Bharat Ek Khoj

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Description

The Beginnings
(Episode 2)

When Nehru stood on a mound on a Mohenjo Daro in the Indus valley and all around him lay the house and streets of the ancient city that existed over 5000 years ago, he had the astonishing though, that any culture or civilization that has a recorded history dating back to the Paleolithic and Neolithic rock-arts should have a millennium-old continuity, while changing and progressing all the time. India was coming into close contact with the Persians and the Egyptian, the Greeks the Chinese , the Arabs, the central Asian, and even the people of the Mediterranean.

Spread as far a part as Kathiawar in the west and Ambala district of the Punjab, people of the Indus cities had many contacts with the Sumerian civilization of that period. Indian manufacturers reached even the markets on the Tigris and Euphrates in ancient Mesopotamia. Our story unfolds lively transactions in commerce and art, exchange of silver based currency, temple rituals and processions carrying living goddesses on sequined shoulder thrones with scrumptious cross-country love affairs on the side. There is an over all stamp of sophistication in the decorated earthenware, the engravings on the seals, the humped bulls and the exquisitely supple-bodied dancing- female and statuettes. There is a surprising wealth of ornaments of gold, silver, precious stones and vessels of beaten copper.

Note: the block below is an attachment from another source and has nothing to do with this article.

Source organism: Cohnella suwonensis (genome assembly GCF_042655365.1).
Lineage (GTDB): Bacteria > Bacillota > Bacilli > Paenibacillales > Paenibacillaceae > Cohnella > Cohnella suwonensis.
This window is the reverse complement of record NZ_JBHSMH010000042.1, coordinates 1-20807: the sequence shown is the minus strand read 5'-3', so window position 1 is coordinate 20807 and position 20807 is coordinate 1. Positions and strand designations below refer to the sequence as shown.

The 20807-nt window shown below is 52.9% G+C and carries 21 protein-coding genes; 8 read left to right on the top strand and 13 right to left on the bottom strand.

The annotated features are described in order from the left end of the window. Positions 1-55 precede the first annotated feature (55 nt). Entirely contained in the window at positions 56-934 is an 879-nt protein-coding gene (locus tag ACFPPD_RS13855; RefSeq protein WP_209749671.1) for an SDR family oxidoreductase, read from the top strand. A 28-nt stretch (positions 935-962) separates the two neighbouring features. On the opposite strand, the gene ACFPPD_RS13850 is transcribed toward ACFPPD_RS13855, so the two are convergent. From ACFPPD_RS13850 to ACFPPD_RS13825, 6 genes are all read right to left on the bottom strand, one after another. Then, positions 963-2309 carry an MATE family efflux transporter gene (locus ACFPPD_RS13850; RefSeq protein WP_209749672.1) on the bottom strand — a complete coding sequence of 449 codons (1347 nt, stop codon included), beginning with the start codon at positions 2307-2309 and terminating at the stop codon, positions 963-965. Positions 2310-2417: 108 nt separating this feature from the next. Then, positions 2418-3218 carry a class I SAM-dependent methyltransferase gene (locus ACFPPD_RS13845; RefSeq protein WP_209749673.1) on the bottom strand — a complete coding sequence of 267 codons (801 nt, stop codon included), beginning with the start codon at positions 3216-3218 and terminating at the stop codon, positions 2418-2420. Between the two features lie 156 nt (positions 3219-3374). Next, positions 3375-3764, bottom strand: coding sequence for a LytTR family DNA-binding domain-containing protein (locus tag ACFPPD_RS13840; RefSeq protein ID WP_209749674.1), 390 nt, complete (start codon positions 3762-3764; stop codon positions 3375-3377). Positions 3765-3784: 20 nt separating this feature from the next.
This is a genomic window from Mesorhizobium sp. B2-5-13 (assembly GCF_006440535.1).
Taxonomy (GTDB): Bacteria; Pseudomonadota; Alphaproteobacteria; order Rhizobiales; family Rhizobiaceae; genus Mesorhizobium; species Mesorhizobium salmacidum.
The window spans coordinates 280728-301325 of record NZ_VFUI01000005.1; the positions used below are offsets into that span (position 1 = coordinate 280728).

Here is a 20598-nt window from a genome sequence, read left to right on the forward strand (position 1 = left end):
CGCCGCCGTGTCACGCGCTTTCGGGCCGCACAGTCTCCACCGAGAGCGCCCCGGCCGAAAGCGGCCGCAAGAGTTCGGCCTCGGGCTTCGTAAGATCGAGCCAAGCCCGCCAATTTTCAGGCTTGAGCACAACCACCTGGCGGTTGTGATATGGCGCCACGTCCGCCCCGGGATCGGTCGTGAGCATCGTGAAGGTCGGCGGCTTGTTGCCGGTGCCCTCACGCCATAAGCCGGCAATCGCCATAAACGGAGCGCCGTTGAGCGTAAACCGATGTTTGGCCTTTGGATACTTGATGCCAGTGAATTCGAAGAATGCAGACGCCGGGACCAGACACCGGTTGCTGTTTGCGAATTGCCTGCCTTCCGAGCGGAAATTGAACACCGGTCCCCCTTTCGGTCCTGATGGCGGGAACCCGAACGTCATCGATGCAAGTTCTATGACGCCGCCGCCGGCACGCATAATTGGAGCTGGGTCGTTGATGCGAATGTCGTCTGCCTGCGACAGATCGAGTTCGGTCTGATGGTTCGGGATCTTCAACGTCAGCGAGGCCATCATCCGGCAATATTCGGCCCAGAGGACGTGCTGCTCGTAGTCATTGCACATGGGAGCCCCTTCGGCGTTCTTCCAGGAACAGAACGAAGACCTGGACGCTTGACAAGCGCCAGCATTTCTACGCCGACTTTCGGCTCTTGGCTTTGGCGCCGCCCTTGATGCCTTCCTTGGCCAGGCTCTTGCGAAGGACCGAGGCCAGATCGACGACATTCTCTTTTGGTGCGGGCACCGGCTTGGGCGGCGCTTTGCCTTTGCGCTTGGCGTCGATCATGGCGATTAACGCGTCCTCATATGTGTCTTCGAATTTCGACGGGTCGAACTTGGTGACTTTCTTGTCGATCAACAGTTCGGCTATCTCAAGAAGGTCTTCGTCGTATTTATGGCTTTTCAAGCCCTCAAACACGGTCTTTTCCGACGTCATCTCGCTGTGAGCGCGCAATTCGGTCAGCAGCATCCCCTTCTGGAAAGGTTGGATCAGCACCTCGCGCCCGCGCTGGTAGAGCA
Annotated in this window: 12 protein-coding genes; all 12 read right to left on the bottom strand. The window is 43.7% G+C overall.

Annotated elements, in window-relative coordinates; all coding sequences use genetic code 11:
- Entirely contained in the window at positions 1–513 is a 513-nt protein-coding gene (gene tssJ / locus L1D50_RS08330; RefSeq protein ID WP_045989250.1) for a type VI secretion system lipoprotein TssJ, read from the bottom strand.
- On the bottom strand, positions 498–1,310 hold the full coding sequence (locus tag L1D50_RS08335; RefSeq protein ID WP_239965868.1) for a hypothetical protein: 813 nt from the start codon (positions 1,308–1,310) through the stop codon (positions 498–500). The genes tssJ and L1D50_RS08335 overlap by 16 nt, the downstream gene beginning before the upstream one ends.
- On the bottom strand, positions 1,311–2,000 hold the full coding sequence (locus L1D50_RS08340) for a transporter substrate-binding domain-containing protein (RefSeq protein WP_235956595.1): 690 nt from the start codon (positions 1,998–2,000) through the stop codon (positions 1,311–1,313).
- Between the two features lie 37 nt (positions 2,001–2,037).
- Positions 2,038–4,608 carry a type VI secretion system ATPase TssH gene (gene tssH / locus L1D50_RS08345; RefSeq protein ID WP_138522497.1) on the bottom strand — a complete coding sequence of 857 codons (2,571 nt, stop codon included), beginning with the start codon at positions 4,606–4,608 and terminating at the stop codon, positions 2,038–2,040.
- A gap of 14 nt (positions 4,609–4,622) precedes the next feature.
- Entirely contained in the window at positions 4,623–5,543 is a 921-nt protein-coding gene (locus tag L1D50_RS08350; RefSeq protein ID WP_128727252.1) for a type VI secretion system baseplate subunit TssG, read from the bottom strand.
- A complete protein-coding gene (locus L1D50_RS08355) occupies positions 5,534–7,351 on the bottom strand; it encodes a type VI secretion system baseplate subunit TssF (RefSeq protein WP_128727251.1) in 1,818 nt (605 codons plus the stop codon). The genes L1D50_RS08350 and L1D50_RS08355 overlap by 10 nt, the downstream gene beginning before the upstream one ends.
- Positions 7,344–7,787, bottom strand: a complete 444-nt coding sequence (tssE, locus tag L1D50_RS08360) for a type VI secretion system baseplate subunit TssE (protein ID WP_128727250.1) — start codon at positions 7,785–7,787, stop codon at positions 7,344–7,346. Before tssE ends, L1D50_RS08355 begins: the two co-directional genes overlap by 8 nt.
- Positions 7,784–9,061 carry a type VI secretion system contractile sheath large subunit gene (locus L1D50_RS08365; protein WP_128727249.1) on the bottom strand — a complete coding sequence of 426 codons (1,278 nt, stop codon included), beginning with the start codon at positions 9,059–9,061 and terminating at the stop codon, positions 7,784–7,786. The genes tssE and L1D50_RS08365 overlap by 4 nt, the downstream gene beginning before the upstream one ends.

Who were these Indus people with their unsurpassed glyptic arts? Where did they come from and how cid they connect to there civilization of Persia, Mesopotamia and Egypt? It was an urban civilization where the merchants were wealthy and streets lying with small shop, giving the impressions of an Indian bazaar today. How did it decline and yield to the hordes of horse-riding invaders looking aggressively for farming space and abundant animal-wealth? We see the enactment of epic storey, the mysterious figure of Gilgamesh. The superhuman warrior in a fearsome mask, being placed for mercy, when equestrian marauders suddenly over run venue of the drama.

Between the Indus valley civilization and the present in India, there are many gaps about which we know little, felt Nehru. But there is always an underlying sense of continuity, of an unbroken link, which join modern Indian to the far distant period of our half a millennium, when the Indus valley civilization probably began.